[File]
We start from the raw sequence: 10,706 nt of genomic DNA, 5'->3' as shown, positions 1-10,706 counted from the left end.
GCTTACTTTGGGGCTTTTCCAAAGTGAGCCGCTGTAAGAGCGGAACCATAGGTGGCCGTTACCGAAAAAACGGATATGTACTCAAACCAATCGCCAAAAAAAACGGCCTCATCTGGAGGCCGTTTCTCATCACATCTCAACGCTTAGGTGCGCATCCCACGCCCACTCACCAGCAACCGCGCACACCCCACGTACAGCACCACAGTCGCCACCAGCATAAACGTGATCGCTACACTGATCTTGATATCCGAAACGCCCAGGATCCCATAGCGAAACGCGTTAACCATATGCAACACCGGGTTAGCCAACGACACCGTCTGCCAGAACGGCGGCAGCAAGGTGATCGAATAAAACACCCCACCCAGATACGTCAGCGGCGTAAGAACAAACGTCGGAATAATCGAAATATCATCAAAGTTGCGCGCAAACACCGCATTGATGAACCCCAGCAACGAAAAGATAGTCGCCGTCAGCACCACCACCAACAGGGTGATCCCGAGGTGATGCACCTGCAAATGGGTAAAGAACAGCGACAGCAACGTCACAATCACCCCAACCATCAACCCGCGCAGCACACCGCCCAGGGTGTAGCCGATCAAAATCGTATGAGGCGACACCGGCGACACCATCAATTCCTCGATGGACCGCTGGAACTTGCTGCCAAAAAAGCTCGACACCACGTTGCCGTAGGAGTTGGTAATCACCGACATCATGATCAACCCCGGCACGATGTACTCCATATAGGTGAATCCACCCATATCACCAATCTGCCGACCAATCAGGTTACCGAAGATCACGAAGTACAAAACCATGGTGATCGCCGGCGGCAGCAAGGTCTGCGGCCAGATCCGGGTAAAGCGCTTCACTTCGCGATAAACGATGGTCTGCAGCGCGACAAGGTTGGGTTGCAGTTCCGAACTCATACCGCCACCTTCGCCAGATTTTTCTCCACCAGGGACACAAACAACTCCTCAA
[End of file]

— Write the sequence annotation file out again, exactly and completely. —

We start from the raw sequence: 10,706 nt of genomic DNA, 5'->3' as shown, positions 1-10,706 counted from the left end.
GCTTACTTTGGGGCTTTTCCAAAGTGAGCCGCTGTAAGAGCGGAACCATAGGTGGCCGTTACCGAAAAAACGGATATGTACTCAAACCAATCGCCAAAAAAAACGGCCTCATCTGGAGGCCGTTTCTCATCACATCTCAACGCTTAGGTGCGCATCCCACGCCCACTCACCAGCAACCGCGCACACCCCACGTACAGCACCACAGTCGCCACCAGCATAAACGTGATCGCTACACTGATCTTGATATCCGAAACGCCCAGGATCCCATAGCGAAACGCGTTAACCATATGCAACACCGGGTTAGCCAACGACACCGTCTGCCAGAACGGCGGCAGCAAGGTGATCGAATAAAACACCCCACCCAGATACGTCAGCGGCGTAAGAACAAACGTCGGAATAATCGAAATATCATCAAAGTTGCGCGCAAACACCGCATTGATGAACCCCAGCAACGAAAAGATAGTCGCCGTCAGCACCACCACCAACAGGGTGATCCCGAGGTGATGCACCTGCAAATGGGTAAAGAACAGCGACAGCAACGTCACAATCACCCCAACCATCAACCCGCGCAGCACACCGCCCAGGGTGTAGCCGATCAAAATCGTATGAGGCGACACCGGCGACACCATCAATTCCTCGATGGACCGCTGGAACTTGCTGCCAAAAAAGCTCGACACCACGTTGCCGTAGGAGTTGGTAATCACCGACATCATGATCAACCCCGGCACGATGTACTCCATATAGGTGAATCCACCCATATCACCAATCTGCCGACCAATCAGGTTACCGAAGATCACGAAGTACAAAACCATGGTGATCGCCGGCGGCAGCAAGGTCTGCGGCCAGATCCGGGTAAAGCGCTTCACTTCGCGATAAACGATGGTCTGCAGCGCGACAAGGTTGGGTTGCAGTTCCGAACTCATACCGCCACCTTCGCCAGATTTTTCTCCACCAGGGACACAAACAACTCCTCAA